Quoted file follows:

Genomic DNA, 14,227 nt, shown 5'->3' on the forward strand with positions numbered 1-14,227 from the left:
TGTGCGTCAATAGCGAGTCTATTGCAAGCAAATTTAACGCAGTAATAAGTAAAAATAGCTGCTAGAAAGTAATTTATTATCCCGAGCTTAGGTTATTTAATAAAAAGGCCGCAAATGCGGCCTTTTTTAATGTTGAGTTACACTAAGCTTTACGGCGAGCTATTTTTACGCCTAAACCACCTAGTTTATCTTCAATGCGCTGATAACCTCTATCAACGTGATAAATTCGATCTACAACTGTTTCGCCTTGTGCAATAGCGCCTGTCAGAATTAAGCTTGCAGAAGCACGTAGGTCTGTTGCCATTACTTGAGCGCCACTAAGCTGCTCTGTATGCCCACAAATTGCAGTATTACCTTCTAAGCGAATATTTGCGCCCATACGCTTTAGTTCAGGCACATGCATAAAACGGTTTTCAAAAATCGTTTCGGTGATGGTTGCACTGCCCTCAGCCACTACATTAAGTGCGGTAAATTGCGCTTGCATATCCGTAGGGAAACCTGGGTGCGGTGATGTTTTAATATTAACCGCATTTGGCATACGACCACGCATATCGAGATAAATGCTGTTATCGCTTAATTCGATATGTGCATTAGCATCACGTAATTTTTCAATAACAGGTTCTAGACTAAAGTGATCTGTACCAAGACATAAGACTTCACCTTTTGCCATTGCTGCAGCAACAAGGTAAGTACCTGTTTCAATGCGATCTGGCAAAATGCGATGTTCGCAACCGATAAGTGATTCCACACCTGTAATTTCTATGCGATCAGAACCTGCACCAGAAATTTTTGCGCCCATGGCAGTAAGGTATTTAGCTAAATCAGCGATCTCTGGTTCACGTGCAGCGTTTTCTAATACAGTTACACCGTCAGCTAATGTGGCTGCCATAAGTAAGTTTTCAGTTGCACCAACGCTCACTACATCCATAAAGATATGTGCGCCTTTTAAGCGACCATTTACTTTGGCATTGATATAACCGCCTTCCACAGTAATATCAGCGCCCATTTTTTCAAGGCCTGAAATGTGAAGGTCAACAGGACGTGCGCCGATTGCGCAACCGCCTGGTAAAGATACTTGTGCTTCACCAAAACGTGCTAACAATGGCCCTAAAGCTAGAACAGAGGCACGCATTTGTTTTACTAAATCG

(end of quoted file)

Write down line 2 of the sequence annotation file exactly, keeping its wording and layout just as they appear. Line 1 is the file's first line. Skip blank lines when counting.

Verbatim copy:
TGTGCGTCAATAGCGAGTCTATTGCAAGCAAATTTAACGCAGTAATAAGTAAAAATAGCTGCTAGAAAGTAATTTATTATCCCGAGCTTAGGTTATTTAATAAAAAGGCCGCAAATGCGGCCTTTTTTAATGTTGAGTTACACTAAGCTTTACGGCGAGCTATTTTTACGCCTAAACCACCTAGTTTATCTTCAATGCGCTGATAACCTCTATCAACGTGATAAATTCGATCTACAACTGTTTCGCCTTGTGCAATAGCGCCTGTCAGAATTAAGCTTGCAGAAGCACGTAGGTCTGTTGCCATTACTTGAGCGCCACTAAGCTGCTCTGTATGCCCACAAATTGCAGTATTACCTTCTAAGCGAATATTTGCGCCCATACGCTTTAGTTCAGGCACATGCATAAAACGGTTTTCAAAAATCGTTTCGGTGATGGTTGCACTGCCCTCAGCCACTACATTAAGTGCGGTAAATTGCGCTTGCATATCCGTAGGGAAACCTGGGTGCGGTGATGTTTTAATATTAACCGCATTTGGCATACGACCACGCATATCGAGATAAATGCTGTTATCGCTTAATTCGATATGTGCATTAGCATCACGTAATTTTTCAATAACAGGTTCTAGACTAAAGTGATCTGTACCAAGACATAAGACTTCACCTTTTGCCATTGCTGCAGCAACAAGGTAAGTACCTGTTTCAATGCGATCTGGCAAAATGCGATGTTCGCAACCGATAAGTGATTCCACACCTGTAATTTCTATGCGATCAGAACCTGCACCAGAAATTTTTGCGCCCATGGCAGTAAGGTATTTAGCTAAATCAGCGATCTCTGGTTCACGTGCAGCGTTTTCTAATACAGTTACACCGTCAGCTAATGTGGCTGCCATAAGTAAGTTTTCAGTTGCACCAACGCTCACTACATCCATAAAGATATGTGCGCCTTTTAAGCGACCATTTACTTTGGCATTGATATAACCGCCTTCCACAGTAATATCAGCGCCCATTTTTTCAAGGCCTGAAATGTGAAGGTCAACAGGACGTGCGCCGATTGCGCAACCGCCTGGTAAAGATACTTGTGCTTCACCAAAACGTGCTAACAATGGCCCTAAAGCTAGAACAGAGGCACGCATTTGTTTTACTAAATCG